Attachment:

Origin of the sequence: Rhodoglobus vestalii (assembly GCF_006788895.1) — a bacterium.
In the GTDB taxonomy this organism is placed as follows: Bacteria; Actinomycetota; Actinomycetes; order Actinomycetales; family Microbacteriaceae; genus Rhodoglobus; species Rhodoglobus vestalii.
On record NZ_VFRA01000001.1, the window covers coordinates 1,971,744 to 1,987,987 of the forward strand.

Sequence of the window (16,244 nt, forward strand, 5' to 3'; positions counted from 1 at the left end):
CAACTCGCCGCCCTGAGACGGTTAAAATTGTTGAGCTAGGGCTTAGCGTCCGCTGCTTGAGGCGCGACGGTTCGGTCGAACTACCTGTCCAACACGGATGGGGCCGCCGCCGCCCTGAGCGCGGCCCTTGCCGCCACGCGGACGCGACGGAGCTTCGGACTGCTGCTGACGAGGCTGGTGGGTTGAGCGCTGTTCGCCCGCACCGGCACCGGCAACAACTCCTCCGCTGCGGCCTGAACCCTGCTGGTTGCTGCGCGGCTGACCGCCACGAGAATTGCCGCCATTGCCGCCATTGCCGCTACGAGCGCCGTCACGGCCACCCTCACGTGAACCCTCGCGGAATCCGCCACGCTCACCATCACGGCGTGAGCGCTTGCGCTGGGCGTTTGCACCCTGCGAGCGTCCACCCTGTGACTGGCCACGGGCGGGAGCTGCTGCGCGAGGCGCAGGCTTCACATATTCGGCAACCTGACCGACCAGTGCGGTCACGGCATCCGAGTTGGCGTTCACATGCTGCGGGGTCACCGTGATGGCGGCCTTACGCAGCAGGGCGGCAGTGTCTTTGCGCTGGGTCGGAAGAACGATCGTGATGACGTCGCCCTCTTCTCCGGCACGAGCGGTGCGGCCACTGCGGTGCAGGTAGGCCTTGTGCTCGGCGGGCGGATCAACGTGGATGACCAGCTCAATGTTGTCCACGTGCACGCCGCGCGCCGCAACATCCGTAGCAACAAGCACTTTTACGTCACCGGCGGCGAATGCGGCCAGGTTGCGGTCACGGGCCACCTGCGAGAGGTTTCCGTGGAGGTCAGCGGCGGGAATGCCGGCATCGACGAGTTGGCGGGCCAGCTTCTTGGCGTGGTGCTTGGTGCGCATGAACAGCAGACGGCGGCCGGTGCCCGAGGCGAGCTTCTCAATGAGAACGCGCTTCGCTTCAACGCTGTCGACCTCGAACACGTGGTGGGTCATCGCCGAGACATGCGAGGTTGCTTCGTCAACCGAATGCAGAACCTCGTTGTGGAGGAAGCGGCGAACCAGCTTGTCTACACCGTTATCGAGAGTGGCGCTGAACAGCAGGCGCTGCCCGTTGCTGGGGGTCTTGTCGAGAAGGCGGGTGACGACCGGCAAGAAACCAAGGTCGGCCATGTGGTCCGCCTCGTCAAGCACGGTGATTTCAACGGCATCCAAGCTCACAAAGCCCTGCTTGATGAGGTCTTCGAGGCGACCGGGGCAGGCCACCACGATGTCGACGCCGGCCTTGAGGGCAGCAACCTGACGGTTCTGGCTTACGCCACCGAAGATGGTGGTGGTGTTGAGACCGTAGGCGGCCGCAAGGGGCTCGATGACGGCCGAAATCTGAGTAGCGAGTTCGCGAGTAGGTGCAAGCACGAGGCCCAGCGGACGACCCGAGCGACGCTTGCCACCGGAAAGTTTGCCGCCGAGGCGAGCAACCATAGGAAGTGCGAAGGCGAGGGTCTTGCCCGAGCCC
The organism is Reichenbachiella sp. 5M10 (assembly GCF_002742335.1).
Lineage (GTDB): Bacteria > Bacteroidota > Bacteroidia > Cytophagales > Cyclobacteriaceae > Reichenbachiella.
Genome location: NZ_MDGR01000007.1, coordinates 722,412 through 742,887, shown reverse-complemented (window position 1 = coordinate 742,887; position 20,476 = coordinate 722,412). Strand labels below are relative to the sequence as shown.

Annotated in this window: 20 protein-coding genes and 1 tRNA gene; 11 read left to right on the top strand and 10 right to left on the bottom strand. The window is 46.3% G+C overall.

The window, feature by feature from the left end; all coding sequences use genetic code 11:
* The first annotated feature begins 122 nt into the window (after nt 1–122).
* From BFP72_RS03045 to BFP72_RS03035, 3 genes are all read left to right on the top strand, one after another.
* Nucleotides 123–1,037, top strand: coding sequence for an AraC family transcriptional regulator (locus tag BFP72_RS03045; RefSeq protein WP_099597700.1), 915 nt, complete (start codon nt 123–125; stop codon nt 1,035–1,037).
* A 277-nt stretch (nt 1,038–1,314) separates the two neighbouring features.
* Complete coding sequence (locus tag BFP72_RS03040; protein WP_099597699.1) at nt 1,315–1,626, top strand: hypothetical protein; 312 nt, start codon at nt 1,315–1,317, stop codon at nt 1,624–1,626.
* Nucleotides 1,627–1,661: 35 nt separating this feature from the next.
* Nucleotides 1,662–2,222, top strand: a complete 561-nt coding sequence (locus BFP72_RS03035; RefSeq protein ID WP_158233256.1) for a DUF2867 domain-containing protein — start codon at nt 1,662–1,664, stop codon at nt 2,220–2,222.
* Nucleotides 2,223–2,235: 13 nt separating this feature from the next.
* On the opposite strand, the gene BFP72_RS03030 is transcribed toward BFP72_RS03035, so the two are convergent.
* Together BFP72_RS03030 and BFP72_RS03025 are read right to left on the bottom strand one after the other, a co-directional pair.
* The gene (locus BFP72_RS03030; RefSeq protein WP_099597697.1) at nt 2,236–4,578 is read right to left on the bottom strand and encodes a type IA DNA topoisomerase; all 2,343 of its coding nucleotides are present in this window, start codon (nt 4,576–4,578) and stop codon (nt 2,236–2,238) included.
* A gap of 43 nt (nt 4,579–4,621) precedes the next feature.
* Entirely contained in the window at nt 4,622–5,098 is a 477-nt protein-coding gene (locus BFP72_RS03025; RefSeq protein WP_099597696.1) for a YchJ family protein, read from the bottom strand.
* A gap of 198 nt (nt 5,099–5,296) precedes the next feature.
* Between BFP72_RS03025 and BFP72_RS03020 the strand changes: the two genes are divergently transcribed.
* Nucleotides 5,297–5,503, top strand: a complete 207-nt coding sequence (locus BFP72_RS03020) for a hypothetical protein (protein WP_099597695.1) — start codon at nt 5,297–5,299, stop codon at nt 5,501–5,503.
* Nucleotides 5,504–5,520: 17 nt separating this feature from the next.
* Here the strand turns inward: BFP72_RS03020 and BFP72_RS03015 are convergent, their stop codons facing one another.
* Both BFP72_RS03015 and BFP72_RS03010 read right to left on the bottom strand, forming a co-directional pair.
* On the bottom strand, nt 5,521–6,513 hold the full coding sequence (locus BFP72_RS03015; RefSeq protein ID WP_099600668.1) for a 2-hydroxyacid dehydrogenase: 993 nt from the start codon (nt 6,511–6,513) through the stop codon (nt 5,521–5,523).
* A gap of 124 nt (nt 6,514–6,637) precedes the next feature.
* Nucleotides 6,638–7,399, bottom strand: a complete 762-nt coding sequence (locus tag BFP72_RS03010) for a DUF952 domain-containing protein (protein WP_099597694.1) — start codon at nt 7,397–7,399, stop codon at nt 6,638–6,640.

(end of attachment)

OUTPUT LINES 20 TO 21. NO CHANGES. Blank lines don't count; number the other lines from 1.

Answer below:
* Together BFP72_RS03030 and BFP72_RS03025 are read right to left on the bottom strand one after the other, a co-directional pair.
* The gene (locus BFP72_RS03030; RefSeq protein WP_099597697.1) at nt 2,236–4,578 is read right to left on the bottom strand and encodes a type IA DNA topoisomerase; all 2,343 of its coding nucleotides are present in this window, start codon (nt 4,576–4,578) and stop codon (nt 2,236–2,238) included.